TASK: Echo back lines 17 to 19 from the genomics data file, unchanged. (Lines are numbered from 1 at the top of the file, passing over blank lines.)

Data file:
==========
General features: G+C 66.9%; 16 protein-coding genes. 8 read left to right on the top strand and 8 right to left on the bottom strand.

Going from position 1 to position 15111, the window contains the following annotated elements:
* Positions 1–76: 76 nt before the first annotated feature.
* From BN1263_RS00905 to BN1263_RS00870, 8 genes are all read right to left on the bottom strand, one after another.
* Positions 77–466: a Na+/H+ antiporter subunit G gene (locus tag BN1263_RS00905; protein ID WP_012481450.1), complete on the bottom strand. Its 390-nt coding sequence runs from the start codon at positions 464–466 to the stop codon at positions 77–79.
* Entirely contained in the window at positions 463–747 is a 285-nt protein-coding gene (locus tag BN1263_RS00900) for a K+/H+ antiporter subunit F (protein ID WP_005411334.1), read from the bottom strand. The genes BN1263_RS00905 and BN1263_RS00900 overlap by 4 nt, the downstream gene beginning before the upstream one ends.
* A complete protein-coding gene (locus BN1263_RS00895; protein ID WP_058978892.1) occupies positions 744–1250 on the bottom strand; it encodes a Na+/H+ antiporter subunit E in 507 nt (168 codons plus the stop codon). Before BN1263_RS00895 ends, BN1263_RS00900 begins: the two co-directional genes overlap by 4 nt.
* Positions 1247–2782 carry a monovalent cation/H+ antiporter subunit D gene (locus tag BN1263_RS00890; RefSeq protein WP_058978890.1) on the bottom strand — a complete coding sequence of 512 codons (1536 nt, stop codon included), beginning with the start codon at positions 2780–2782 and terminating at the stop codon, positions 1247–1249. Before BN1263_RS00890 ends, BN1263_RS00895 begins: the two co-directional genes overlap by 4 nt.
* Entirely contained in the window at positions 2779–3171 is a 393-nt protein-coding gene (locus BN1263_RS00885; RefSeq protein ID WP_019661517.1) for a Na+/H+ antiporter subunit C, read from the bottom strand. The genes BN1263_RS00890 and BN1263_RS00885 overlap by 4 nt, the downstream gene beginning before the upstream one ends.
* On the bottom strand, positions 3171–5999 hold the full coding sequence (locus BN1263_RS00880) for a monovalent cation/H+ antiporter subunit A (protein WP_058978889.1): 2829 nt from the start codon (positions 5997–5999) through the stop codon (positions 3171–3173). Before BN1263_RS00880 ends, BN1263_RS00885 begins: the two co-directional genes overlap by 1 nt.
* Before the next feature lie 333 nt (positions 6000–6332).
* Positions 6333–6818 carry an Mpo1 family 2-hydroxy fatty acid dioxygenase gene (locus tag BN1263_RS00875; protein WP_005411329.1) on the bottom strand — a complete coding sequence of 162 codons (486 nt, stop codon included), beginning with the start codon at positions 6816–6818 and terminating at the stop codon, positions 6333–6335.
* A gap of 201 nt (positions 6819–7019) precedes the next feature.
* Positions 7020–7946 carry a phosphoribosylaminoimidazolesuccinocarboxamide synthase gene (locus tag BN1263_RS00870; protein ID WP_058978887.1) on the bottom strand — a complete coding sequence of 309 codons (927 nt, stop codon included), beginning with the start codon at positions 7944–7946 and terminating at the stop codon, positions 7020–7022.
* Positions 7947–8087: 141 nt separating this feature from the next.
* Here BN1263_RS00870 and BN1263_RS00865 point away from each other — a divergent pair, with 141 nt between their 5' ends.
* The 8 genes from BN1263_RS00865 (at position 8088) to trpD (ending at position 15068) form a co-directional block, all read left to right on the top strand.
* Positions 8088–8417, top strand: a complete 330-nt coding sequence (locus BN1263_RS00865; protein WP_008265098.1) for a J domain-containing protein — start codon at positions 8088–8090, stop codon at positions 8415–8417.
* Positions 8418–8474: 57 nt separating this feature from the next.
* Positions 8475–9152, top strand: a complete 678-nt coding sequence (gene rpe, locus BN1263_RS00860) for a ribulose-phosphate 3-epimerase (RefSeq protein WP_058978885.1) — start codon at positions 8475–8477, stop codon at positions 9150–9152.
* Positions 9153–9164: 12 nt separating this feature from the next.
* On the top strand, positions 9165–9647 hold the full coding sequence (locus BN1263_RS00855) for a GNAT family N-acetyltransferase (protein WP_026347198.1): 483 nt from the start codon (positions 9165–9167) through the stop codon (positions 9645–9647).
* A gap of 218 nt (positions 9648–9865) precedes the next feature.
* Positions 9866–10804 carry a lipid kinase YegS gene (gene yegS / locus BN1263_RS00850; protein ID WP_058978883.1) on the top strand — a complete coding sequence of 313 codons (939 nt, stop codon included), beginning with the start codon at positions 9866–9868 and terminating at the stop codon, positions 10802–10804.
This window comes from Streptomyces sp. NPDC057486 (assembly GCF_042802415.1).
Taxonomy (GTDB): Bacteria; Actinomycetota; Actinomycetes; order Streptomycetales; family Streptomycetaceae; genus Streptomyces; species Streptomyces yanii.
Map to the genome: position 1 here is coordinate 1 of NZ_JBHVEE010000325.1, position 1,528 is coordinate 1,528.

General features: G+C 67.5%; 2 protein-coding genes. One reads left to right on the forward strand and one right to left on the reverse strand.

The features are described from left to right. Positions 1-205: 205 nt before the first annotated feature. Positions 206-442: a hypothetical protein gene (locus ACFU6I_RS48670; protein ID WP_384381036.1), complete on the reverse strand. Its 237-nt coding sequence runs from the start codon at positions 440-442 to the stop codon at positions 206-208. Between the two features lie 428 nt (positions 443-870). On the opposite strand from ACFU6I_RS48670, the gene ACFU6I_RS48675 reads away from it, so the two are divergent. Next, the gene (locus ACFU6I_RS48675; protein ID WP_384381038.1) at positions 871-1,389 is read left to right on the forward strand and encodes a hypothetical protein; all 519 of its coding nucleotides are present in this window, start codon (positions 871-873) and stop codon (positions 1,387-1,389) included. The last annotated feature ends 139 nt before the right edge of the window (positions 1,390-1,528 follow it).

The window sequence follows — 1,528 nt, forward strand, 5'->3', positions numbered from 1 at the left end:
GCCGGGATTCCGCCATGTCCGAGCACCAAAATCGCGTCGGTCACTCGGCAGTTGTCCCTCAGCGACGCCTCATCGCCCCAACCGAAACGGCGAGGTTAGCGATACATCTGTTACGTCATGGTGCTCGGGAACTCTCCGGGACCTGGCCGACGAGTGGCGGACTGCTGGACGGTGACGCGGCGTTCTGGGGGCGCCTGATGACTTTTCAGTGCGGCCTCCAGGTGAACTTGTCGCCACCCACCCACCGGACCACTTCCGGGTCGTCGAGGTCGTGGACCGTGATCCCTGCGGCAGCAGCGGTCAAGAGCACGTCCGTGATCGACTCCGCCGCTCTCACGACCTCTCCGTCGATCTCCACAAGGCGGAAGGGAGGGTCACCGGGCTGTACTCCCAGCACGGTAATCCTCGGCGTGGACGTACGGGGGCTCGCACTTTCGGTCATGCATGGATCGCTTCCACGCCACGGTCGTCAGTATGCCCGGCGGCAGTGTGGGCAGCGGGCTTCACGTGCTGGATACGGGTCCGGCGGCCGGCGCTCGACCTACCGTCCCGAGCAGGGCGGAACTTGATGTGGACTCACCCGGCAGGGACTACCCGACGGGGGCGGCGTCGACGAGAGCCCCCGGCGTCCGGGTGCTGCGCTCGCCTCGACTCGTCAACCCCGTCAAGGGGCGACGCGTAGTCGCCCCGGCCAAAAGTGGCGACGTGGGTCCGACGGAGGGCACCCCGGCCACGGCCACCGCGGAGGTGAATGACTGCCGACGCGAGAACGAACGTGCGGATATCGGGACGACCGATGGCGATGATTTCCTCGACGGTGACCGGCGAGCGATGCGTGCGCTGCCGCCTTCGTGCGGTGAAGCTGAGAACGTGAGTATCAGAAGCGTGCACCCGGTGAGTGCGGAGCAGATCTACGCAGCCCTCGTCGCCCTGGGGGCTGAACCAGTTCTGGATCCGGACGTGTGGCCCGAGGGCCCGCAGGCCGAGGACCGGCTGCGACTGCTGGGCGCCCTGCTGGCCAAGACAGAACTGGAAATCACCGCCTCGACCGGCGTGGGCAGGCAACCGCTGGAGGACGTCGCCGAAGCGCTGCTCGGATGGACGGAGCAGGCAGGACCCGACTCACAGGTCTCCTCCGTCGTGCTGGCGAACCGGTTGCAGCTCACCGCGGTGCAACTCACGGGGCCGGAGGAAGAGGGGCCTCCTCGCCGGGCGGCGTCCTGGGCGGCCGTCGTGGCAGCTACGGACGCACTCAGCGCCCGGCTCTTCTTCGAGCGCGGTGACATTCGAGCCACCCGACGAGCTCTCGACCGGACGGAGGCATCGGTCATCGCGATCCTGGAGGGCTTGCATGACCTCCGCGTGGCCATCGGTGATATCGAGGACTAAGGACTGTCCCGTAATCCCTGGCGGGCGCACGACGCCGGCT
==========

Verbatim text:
* The 8 genes from BN1263_RS00865 (at position 8088) to trpD (ending at position 15068) form a co-directional block, all read left to right on the top strand.
* Positions 8088–8417, top strand: a complete 330-nt coding sequence (locus BN1263_RS00865; protein WP_008265098.1) for a J domain-containing protein — start codon at positions 8088–8090, stop codon at positions 8415–8417.
* Positions 8418–8474: 57 nt separating this feature from the next.